The unitary large metal component of an internal combustion engine that contains the cylinders. So named for being cast and/or machined out of a single large block of metal. A short block contains the engine block itself but not the engine head.

An engine block is the main casting of an internal combustion engine. The block is where the pistons, crankshaft, and typically the camshaft ride.
After the rough casting is made the crank bore is cut through the long axis of the block to provide a true line through the bearing saddles. Once the crank line is cut the piston cylinders are bored out at a 90 degree angle to the crank line. The camshaft bore is then cut parallel to the crank line. The top of the block called the deck is machined flat to receive the engine head. Finally the mating surfaces for the oilpan, timing cover, bellhousing, etc. are cut.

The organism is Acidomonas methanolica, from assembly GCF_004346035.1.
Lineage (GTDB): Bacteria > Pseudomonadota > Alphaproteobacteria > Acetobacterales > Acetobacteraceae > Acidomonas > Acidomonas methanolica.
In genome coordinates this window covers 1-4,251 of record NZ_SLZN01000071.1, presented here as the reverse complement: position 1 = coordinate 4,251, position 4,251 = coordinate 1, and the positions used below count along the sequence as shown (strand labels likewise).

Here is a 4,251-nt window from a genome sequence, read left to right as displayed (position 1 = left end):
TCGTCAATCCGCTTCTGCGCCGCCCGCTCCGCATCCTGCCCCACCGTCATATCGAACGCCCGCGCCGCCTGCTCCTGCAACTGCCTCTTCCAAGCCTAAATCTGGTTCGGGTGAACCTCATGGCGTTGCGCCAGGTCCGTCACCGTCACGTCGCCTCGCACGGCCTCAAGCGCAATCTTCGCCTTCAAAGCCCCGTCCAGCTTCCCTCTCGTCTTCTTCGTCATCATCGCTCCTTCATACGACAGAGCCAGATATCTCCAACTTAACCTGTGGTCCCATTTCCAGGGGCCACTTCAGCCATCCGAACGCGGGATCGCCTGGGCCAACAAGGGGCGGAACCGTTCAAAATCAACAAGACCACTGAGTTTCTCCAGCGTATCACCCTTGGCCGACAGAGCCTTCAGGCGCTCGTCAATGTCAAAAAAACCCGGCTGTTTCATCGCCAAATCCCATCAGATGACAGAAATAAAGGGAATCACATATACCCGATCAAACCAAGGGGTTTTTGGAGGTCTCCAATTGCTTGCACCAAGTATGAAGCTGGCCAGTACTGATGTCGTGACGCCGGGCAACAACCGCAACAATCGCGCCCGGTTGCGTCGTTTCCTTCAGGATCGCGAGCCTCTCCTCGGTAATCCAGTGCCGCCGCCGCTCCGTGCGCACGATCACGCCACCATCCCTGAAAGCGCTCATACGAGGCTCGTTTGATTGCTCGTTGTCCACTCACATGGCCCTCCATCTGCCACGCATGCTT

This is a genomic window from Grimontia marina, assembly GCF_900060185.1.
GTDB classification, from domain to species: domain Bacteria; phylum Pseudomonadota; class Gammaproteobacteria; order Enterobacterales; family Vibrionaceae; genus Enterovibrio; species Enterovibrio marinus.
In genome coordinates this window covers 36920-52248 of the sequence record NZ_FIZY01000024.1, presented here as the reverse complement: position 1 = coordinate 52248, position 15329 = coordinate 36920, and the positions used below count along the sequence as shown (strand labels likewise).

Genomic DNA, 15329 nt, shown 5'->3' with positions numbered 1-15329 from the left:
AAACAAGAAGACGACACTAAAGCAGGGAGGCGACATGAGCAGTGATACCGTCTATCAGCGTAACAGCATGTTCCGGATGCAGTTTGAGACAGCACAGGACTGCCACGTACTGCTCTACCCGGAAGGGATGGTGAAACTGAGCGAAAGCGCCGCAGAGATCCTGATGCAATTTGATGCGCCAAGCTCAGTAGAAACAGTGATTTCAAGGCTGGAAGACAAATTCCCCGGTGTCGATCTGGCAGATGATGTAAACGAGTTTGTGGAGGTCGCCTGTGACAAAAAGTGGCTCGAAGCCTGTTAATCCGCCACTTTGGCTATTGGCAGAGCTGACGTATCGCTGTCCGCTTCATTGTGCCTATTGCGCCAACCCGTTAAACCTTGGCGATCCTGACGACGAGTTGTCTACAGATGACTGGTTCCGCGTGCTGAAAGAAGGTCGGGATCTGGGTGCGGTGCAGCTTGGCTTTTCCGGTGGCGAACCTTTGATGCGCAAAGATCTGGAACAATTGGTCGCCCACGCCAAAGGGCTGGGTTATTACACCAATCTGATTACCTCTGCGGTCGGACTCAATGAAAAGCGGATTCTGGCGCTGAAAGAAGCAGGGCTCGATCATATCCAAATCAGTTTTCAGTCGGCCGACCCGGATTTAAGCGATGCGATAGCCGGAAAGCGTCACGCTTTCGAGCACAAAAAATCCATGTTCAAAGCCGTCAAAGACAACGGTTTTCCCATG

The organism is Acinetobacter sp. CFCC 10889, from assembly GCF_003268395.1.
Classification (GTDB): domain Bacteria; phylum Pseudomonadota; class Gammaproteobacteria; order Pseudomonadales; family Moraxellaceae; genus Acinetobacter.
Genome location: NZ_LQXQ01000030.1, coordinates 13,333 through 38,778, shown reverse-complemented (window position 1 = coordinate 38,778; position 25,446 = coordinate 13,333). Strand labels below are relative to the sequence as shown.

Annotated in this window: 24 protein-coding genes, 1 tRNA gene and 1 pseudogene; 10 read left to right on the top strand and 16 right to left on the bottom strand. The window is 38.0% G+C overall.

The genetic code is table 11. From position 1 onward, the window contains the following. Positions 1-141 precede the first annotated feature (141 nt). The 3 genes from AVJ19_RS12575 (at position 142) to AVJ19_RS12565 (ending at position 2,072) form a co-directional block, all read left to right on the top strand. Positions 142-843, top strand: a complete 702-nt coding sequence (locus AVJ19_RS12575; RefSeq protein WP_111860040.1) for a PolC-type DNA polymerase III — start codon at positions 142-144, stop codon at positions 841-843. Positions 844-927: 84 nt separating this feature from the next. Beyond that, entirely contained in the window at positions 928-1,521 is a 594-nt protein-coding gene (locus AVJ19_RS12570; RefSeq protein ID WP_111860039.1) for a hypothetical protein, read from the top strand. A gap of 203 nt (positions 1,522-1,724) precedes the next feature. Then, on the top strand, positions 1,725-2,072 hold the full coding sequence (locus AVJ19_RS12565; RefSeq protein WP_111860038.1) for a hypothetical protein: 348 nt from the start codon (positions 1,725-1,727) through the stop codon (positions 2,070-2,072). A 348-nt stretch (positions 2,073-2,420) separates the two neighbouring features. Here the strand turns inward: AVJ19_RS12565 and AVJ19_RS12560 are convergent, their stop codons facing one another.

In the early days of automotive production engine blocks were two piece castings, the crank section being manufactured separately from the piston bore and the two, or three in the case of V engines, pieces being bolted together. One piece blocks were hard to engineer and expensive to produce. It wasn’t until the development of the Ford flathead engine in 1931 that monolithic cast blocks came into mainstream use.

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